Aurangzeb movie review: A slick cops and gangsters story of kinship, betrayal and family values

A new-school crime drama with a tried and tested old-school double role plot line is saved by clever writing and superior acting by Arjun Kapoor, Rishi Kapoor, Jackie Shroff and Prithviraj, among others

A well scripted cop drama is always a good watch. Laced with slick values, strong dialogues, multiple characters and a clever story that keeps you guessing, these weave their plots tight and leave you with that ‘all-ends-tied-up’ kind of a feeling. Some of the more popular movies of this kind that come to mind are The Departed, Ek Haseena Thi and Johnny Gaddar. Aurangzeb too is a film that follows that thought process, but is spliced with the 70s favourite: the double role. And though it comes real close to being a high-gloss cop drama, it fails to hit the nail on the head and ends up being a bland but well written film which gives you such clean closure that you crave an open end somewhere….anywhere!

Yashvardhan (Jackie) is a gangster who got away with his crimes, back in the day. Anupam Kher, a cop was leading the investigation against him in connivance with the gangster’s wife (Tanvi Azmi), but things did not work out as planned. At the end of the non-case against Yashvardhan, Anupam Kher is left with the gangster’s wife and his twin sons Ajay and Vishal (Arjun Kapoor) . He hides one son and the wife – whom he has begun to love – and passes it off as a botched encounter for which he takes the entire blame. Suspended from the police force, Kher has a tough time for about a year, caught between the love for his real family and son Arya (Prithviraj), and his adopted wife and son; just before he dies, he reveals his secret to Arya.

Twenty years later, everything has changed. Yashvardhan is a legitimate businessman who runs a rogue real estate empire in connivance with a power broker, Amrita Singh. His young son Ajay has grown up to be a real rascal. The 27-year-old is a reckless and violent sociopath who is more trouble to his fathers’ business than he is worth. Enter Rishi Kapoor, police commissioner and brother of dead cop Anupam Kher. Anupam’s real son has grown up to become an ACP who, along with his uncle the commissioner, decides to clear his father’s name and bring down Yashvardhan’s criminal empire. This is where the switcheroo comes into play. Prithviraj and Rishi Kapoor replace Ajay with the mild mannered Vishal, the child brought up by Tanvi. And as Vishal climbs up the ladder in his father’s business, the stakes rise as the bodies fall; the game that was already dirty and rigged from the start turns bloody.

At its heart, Aurangzeb is Trishul. It is that old Bollywood story of long lost twins being played out in a parallel universe, but it is a tad more mature and evolved than its 70s predecessor. It is a story of a clan of cops vs a clan of gangsters. What’s different here is the rainbow of grey shades that various characters play. No one is clean, and the ones who are left clean will at some point become dirty, as murder creeps into their minds.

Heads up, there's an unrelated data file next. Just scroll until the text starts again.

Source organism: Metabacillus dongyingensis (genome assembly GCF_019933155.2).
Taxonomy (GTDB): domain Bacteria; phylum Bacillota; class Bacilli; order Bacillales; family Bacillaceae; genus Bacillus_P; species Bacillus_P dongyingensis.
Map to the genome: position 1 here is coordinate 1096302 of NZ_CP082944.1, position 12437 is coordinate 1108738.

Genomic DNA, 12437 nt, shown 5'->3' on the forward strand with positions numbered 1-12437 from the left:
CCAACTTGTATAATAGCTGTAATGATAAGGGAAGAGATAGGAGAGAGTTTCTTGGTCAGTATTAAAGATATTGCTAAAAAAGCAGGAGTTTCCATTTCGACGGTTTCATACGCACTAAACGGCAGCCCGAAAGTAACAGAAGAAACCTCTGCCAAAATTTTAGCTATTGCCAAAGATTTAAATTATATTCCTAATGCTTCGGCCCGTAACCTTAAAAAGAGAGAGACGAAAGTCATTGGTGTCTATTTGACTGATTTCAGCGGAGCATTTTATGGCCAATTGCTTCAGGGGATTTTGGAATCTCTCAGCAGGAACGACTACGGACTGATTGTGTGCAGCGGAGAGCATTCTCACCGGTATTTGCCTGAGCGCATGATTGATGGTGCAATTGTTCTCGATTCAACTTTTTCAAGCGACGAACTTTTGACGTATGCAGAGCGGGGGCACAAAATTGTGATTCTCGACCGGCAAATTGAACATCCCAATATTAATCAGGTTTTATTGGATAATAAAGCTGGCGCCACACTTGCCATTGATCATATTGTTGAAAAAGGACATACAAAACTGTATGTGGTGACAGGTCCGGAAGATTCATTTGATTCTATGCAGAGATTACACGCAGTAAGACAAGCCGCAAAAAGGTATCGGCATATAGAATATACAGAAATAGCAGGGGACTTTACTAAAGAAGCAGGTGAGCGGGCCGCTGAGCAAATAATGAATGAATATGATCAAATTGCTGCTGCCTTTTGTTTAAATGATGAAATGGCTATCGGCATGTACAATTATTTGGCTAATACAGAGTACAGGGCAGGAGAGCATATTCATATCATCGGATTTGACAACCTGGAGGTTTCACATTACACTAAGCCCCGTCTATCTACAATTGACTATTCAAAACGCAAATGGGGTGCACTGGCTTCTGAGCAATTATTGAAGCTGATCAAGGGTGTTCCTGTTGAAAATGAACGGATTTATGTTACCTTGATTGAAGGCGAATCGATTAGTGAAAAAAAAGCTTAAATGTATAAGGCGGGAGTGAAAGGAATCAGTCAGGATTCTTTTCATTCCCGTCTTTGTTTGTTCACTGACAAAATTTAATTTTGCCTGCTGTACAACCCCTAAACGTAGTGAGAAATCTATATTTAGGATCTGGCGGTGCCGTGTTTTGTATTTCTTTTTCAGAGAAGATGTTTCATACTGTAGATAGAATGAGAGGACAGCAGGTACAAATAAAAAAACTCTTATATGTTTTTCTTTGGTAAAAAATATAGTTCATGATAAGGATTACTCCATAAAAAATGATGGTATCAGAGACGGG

Arjun Kapoor delivers a convincing performance as the cocky, rich hooligan and the prodigal son who is brought back into the game to finish what his father started, but he remains confined to acting as a hero. His grey is a darker shade and his acting just a bit louder than is convincing. Yet, the story cuts a bit close to the bone for him and perhaps that elevates the emotional quality of his performance. But the real revelation here is Prithviraj. In his second Hindi film, he shows what he is capable of, given a good role. As a cop, Prithvi is bang on. Sure, playing a policeman for the seventeenth time in his career may be a bit repetitive for his fans, but he is a rock on which this movie stands. Rishi Kapoor, a veteran of the screen, elevates the scene whenever he is present. Jackie Shroff shows that he still has it in him to play a stylish character, without losing its humanity. Another great performance by him as a gangster after Aaranya Kaandam! We really wish there were more such roles for Shroff to play in Hindi films. Sasheh’s role is as brief as her wardrobe, but she carries it convincingly. With multiple story lines, there are too many characters, though each one gives a convincing performance. And then there is Sikander Kher, who is an oddity with a story that begs an ending!

Overall, Aurangzeb is a tightly written, well researched drama that demands more mature treatment and little more complexity. A slick new-age cop drama masquerading as a big commercial film, it is among the finer dramas made in Bollywood in recent times. Atul Sabharwal indeed seems to have a longer innings to play in Bollywood that we can look forward to.

Rating: 3 out of 53 Star Rating

Reviewed by Reza Noorani

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